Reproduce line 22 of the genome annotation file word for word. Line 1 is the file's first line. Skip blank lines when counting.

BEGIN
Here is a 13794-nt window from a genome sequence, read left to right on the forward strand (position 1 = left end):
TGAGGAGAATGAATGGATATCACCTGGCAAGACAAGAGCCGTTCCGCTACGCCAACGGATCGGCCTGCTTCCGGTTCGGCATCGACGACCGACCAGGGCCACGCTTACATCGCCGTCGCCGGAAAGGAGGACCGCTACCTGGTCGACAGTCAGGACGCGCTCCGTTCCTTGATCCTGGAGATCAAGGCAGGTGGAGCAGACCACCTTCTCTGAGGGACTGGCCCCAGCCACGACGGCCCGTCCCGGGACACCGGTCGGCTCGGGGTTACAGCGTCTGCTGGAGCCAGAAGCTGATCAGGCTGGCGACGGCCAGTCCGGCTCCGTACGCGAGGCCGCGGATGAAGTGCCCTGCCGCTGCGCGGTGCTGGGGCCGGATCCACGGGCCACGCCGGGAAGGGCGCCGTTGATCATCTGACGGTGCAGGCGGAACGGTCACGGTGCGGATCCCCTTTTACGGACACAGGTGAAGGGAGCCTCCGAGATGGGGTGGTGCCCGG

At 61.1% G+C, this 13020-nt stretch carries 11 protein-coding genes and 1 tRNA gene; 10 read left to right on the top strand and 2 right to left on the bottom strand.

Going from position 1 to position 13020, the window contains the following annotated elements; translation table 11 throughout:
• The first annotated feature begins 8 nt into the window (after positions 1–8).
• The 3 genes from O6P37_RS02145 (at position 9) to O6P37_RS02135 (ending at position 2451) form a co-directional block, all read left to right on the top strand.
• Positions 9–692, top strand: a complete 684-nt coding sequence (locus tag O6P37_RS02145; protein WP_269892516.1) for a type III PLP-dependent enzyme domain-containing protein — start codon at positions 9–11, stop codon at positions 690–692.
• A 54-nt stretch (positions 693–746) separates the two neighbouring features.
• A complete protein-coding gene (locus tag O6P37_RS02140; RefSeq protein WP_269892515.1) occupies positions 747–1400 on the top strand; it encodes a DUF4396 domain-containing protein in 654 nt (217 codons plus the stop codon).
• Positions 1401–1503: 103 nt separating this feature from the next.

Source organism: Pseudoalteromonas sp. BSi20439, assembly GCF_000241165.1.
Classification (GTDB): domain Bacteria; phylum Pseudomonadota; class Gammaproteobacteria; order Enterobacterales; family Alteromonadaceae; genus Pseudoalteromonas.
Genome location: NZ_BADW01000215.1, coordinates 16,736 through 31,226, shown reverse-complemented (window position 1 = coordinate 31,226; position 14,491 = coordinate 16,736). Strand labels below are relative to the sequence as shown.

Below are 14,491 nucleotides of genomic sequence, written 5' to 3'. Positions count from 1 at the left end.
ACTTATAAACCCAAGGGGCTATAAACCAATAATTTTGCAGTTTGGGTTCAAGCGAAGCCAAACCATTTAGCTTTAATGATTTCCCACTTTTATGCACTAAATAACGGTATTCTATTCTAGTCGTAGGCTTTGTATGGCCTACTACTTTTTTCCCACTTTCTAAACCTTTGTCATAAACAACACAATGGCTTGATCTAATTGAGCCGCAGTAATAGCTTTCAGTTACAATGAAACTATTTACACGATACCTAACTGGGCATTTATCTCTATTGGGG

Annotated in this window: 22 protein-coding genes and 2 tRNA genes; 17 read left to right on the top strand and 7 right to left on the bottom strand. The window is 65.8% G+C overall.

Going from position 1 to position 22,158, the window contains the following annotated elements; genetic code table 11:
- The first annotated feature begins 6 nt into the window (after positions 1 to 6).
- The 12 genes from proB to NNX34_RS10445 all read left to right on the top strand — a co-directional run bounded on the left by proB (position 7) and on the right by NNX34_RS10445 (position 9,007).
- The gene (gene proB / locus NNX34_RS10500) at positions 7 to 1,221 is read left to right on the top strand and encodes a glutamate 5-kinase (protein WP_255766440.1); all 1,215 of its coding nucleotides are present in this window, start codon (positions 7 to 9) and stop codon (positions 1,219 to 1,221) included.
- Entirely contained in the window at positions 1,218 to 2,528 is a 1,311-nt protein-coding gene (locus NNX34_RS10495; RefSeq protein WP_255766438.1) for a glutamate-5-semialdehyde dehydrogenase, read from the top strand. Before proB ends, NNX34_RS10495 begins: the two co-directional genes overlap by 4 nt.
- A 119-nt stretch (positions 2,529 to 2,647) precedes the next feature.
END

- A 119-nt stretch (positions 2,529 to 2,647) precedes the next feature.